According to Professor David M. Levy of the University of Washington, the problem is not technology. Rather, we need to learn how to discipline our minds to be attentive in spite of technological distractions. This Chronicle of Higher Education article details how Professor Levy uses 15 minute meditation periods to help his students practice mindfulness.
"So many of those debates fail to even acknowledge or realize that we can educate ourselves, even in the digital era, to be more attentive," he says.
The good news, however, is you do not have to rely on inspiration or divine intervention to get a paper written.
Unlike Professor Levy, I am suggesting a more active form of meditation prior to writing. Before you even sit down to work on a paper, take 15-30 minutes to review the assignment prompt and just start writing. Write anything that comes to mind, including bullet points, questions, and possible sources to check. Make sure to consider arguments and counter-arguments if you are expected to take a stance.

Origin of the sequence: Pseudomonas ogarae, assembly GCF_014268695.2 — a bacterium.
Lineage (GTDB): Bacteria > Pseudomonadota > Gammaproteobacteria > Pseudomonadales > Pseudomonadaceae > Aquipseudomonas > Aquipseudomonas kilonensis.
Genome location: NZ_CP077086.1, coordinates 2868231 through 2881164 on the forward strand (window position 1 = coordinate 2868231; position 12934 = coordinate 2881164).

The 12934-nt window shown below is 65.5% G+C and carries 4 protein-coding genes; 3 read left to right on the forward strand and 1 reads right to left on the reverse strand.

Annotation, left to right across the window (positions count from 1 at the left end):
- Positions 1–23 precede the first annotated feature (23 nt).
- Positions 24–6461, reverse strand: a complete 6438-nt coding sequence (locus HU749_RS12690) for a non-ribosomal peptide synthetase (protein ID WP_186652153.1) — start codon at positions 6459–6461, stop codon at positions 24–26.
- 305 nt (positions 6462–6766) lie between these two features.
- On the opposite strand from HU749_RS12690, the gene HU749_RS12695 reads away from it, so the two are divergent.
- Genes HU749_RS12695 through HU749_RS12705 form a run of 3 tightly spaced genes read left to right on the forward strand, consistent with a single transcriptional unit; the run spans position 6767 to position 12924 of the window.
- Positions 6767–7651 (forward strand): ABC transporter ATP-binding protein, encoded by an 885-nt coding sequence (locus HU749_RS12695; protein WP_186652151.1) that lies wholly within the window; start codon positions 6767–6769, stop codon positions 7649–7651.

When time is up, review your initial response. Is there an argument in there? If so, it becomes your thesis. If not, turn to your questions. Use these as research prompts, to help you formulate your position. Look up the sources of interest before writing, since they will usually help you be specific and detailed in your paper.
Then you can sit down to start the paper. By now you have a mental roadmap of where your paper is heading.
Mindful writing requires two main steps for most of us:
1. Unplug from all distractions (even email!).
2. Devote a block of time to just thinking about the paper.
Mindful writing is not intuitive for most of us. We are busy and used to dividing our attention to several things at once. Give it a try, or contact me for further help. Writing can be efficient if you start with a rough outline. Then you can get back to "liking" your friend's vacation pictures on Facebook.